The only guarantee is that these Falcons will be different

Atlanta Falcons head coach Arthur Smith gestures during the first half of a preseason NFL football game against the Miami Dolphins, Saturday, Aug. 21, 2021, in Miami Gardens, Fla. (AP Photo/Lynne Sladky)
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Atlanta Falcons head coach Arthur Smith gestures during the first half of a preseason NFL football game against the Miami Dolphins, Saturday, Aug. 21, 2021, in Miami Gardens, Fla. (AP Photo/Lynne Sladky)

Credit: AP

Not much is expected of the 2021 Falcons, which isn’t a bad thing. If they manage four wins for a second year running, we can shrug and say, “Where’s the surprise? They had a new coach and they traded Julio Jones.” If they finish close to .500, it will feel as if they’re building toward something, as opposed to the past few years, when every blown lead was viewed through the prism of the greatest of all blown leads. If they make the playoffs, we’ll hail Arthur Smith as the best Falcons coach since that other guy named Smith.

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This team hasn’t just shuffled coordinators and redeployed Raheem Morris for the 20th time. The only current Falcons who played for the other Smith – his name’s Mike, just for the record – are Matt Ryan and Jake Matthews. Beyond those two, the list of remaining Falcons who helped forge a 25-point lead in the Super Bowl ends with Grady Jarrett and Deion Jones.

It’s hard to imagine that anything will be worse than the so-grim-it-was-funny tableau of 2020, wherein masters of the the blown lead found novel ways to amaze us. (Then again, these are the Falcons, so we know never to say never.) They mightn’t be very good, but they won’t be the same. They have Kyle Pitts, who should make this team worth watching. They have Foye Oluokun, a sixth-round draftee who isn’t far from being an All-Pro. They’re not devoid of talent.

Credit: D. Orlando Ledbetter/AJC

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Falcons’ Foye Oluokun comments on working with defensive coordinator Dan Pees and the new 3-4 multiple defense.

Credit: D. Orlando Ledbetter/AJC

That said, this season isn’t so much about the Falcons as it is about Arthur Smith. He hasn’t been an NFL head coach. (The last Falcons’ head coach who arrived with previous NFL head-coaching experience? Dan Reeves in 1997.) He did nice work for the Titans with Ryan Tannehill and Derrick Henry. That’s encouraging. Of the first four head coaches hired by Arthur Blank, only one came with a reputation of offensive expertise. That was Bobby Petrino, who also had a reputation of leaving, which he did after 13 games.

Arthur Smith steps into a division expected to be ruled by Tampa Bay, the reigning Super Bowl champ. New Orleans will have a quarterback other than Drew Brees. Carolina moved on from Cam Newton last year; now the Panthers are moving on without Teddy Bridgewater. The Falcons could finish second in the NFC South. They could also finish last. There’s pressure on every NFL coach every week of every year, but nobody’s going to call for A. Smith’s firing if his team underperforms expectations, those expectations being as yet undefined.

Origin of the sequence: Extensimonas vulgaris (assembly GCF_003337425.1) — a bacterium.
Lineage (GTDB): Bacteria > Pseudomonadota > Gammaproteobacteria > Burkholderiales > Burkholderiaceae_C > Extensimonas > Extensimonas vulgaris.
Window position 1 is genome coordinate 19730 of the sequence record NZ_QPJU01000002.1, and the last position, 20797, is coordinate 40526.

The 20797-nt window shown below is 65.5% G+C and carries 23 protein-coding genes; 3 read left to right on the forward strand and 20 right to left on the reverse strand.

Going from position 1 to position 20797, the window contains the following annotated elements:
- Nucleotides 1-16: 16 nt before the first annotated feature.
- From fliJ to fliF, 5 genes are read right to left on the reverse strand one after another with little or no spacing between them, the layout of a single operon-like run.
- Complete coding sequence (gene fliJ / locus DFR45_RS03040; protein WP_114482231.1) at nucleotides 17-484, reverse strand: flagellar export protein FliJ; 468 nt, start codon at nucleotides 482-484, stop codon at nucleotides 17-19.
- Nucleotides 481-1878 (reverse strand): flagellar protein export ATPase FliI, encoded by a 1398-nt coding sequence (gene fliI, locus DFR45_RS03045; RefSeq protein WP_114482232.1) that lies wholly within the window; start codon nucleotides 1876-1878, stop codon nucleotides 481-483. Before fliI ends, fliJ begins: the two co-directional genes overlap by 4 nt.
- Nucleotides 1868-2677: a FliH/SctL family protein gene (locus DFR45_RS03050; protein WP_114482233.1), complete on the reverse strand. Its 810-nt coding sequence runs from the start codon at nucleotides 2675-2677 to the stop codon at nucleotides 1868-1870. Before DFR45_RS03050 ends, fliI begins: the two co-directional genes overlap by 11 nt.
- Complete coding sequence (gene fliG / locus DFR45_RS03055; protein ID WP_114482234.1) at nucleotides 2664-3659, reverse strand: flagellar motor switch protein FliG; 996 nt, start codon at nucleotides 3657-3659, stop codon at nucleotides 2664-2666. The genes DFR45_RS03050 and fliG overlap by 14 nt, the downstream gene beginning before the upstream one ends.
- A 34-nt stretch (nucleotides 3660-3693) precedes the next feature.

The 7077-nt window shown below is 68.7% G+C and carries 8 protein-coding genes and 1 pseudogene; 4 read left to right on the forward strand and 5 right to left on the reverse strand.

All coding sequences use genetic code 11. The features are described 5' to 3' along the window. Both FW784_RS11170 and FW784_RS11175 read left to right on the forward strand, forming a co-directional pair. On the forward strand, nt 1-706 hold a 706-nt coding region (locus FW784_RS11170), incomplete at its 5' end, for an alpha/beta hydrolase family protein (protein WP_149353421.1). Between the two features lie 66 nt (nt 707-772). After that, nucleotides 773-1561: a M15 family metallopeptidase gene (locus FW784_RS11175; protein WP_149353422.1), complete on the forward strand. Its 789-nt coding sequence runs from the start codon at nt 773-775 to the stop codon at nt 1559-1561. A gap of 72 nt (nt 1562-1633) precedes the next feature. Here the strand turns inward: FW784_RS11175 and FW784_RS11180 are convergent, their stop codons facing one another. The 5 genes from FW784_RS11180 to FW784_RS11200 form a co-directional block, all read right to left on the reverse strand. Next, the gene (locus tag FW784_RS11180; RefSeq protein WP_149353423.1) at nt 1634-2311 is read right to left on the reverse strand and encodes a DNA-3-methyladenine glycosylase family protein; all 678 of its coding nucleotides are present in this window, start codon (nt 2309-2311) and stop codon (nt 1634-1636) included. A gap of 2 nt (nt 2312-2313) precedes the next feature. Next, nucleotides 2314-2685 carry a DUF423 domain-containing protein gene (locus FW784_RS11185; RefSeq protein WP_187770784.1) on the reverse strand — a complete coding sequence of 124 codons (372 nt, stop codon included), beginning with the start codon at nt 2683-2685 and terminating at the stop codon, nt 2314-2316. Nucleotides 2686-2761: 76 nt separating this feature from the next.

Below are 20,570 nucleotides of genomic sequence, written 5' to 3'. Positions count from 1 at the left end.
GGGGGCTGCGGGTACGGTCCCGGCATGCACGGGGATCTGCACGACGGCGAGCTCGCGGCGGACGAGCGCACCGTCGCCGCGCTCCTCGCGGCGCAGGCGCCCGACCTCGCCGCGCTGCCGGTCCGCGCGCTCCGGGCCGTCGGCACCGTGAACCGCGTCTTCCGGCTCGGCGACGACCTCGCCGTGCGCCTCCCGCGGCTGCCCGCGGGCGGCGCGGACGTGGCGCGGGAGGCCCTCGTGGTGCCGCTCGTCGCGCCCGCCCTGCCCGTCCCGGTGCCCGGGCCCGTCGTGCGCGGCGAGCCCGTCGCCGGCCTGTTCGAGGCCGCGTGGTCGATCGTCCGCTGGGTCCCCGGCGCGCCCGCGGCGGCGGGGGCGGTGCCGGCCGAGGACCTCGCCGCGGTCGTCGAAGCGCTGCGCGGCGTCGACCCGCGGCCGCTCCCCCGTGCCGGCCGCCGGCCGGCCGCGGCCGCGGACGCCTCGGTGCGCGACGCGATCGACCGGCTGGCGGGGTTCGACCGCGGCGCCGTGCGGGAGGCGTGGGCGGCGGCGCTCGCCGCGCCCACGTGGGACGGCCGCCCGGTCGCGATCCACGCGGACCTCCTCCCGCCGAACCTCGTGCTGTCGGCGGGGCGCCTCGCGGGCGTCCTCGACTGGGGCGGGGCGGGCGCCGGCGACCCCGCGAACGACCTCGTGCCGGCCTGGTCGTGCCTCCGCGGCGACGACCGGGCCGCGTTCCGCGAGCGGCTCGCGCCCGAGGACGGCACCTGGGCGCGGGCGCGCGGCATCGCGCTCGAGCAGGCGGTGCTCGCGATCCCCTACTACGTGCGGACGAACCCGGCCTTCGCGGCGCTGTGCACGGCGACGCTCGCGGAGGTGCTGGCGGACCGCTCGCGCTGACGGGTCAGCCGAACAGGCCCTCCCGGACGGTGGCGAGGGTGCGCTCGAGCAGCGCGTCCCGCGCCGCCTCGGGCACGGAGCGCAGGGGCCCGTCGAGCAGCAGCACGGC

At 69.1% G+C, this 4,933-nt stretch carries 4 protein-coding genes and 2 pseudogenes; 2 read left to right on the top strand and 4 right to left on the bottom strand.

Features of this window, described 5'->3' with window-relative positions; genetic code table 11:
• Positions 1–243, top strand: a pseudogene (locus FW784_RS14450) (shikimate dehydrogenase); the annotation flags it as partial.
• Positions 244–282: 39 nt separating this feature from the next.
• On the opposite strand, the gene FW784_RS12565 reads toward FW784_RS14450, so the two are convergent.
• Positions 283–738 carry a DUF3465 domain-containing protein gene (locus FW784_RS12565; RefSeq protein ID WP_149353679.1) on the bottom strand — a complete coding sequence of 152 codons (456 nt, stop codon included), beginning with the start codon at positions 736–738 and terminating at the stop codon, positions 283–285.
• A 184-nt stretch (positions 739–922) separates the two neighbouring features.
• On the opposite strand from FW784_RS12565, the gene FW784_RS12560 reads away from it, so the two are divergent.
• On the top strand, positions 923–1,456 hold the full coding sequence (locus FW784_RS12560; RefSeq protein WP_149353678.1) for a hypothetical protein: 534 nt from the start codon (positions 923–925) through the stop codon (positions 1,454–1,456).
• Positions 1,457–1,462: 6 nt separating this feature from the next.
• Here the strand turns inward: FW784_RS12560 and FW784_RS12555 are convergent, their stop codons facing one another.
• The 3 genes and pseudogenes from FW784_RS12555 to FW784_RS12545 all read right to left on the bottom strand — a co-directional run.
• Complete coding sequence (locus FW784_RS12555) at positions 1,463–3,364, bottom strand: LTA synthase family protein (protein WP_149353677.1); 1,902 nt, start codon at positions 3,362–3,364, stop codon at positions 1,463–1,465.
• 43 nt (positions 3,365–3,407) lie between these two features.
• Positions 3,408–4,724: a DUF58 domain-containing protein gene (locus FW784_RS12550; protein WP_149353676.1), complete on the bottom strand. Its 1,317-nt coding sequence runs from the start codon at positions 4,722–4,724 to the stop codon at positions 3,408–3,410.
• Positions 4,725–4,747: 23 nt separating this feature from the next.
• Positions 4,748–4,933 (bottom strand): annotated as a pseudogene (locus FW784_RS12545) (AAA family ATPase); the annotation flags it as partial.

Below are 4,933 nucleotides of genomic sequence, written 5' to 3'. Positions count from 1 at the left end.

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For a month, the new coach had on his roster two first-round wideouts plus a first-round tight end. The notion of Ryan, Jones and Calvin Ridley welcoming Pitts into their new scheme was tantalizing. It was also financially unsound, which is why Jones no longer works here. At his best, he’s the NFL’s best receiver. He’s also 32, and he has a long history of leg and foot injuries. It would be no shock if he gives his new employer one big year and not much else. His absence made us recalibrate our assessment of the 2021 Falcons, but not in an all-is-lost way. Over his 10 seasons here, the Falcons finished with a winning record four times.

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Atlanta Falcons will play 17 games in the 2021 NFL season.

Arthur Smith as head coach is a blank slate. Three exhibition games offered no hints. The Falcons lost all three and looked awful, but Ryan didn’t play, so who cares? They’re favored in the for-real opener against Philadelphia, which just gave up on Doug Pederson, who won that long-suffering franchise a Super Bowl, and Carson Wentz, never quite a franchise quarterback. And the Falcons do have a history of new-coach bounces.

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Jim Mora’s first team started 4-0. Mike Smith’s first team started 4-2. Dan Quinn’s first team started 5-0. Mora’s first team went 11-5 and won the division. Mike Smith’s first team went 11-5 and made the playoffs. (Quinn’s first team fizzled at the end, as Quinn’s teams tended to do.)

Yours truly is on record as being cautiously optimistic about these Falcons. This wide-angled guess has them going 8-9, but there’s no real consensus. They could be OK. They could be terrible. The one guarantee is that they won’t be the same.

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